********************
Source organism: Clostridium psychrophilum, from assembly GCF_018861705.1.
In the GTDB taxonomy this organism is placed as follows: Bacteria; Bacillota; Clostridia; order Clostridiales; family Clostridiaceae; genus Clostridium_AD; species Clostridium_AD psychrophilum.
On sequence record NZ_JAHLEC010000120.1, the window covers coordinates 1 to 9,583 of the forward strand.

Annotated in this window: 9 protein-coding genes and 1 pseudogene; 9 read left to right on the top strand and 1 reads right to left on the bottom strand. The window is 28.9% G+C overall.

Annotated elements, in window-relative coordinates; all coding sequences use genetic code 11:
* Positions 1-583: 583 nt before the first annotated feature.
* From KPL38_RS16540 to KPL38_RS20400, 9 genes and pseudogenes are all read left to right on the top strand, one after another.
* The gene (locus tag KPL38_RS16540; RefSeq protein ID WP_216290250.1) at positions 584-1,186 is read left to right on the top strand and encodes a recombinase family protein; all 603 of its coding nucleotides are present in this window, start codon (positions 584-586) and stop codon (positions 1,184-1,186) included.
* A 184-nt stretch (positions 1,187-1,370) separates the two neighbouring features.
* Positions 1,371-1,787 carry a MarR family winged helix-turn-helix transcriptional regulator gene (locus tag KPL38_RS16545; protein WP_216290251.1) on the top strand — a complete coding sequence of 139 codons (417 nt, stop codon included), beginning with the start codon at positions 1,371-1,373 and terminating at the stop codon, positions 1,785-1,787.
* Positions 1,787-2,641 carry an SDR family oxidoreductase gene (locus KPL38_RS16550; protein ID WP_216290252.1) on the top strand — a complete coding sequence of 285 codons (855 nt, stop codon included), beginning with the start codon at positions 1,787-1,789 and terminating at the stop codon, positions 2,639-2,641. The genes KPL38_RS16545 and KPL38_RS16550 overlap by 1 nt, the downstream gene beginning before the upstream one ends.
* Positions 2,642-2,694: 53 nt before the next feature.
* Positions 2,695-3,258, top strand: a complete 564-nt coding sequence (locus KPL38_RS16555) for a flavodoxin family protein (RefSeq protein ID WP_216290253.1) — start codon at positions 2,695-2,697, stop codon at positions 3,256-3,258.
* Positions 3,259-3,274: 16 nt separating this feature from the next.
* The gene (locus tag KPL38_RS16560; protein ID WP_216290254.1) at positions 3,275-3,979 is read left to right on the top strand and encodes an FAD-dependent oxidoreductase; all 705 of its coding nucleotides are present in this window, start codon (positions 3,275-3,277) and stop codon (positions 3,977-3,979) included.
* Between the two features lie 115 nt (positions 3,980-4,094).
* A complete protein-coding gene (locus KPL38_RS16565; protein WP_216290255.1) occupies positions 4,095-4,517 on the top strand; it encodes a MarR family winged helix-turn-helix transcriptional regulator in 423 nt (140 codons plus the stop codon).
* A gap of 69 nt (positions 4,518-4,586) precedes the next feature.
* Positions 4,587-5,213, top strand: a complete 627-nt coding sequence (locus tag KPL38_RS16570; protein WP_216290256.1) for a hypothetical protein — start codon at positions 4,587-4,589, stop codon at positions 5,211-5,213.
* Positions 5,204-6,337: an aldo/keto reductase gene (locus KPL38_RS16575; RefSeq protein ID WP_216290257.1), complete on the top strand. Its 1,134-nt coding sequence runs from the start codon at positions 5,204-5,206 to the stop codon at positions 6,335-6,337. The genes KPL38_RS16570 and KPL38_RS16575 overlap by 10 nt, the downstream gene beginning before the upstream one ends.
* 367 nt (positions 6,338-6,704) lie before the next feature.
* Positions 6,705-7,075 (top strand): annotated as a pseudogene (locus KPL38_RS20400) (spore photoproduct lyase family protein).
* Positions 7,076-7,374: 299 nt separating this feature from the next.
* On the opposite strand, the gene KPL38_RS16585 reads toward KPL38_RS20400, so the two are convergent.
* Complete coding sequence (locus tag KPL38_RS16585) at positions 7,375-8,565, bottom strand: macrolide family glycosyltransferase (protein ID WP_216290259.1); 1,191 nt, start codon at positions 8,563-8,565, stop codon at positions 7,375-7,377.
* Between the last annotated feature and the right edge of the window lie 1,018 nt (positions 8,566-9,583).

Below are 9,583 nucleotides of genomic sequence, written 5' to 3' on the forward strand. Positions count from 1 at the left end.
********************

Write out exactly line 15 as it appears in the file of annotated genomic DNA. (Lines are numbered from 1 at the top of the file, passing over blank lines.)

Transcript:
* The gene (locus tag KPL38_RS16560; protein ID WP_216290254.1) at positions 3,275-3,979 is read left to right on the top strand and encodes an FAD-dependent oxidoreductase; all 705 of its coding nucleotides are present in this window, start codon (positions 3,275-3,277) and stop codon (positions 3,977-3,979) included.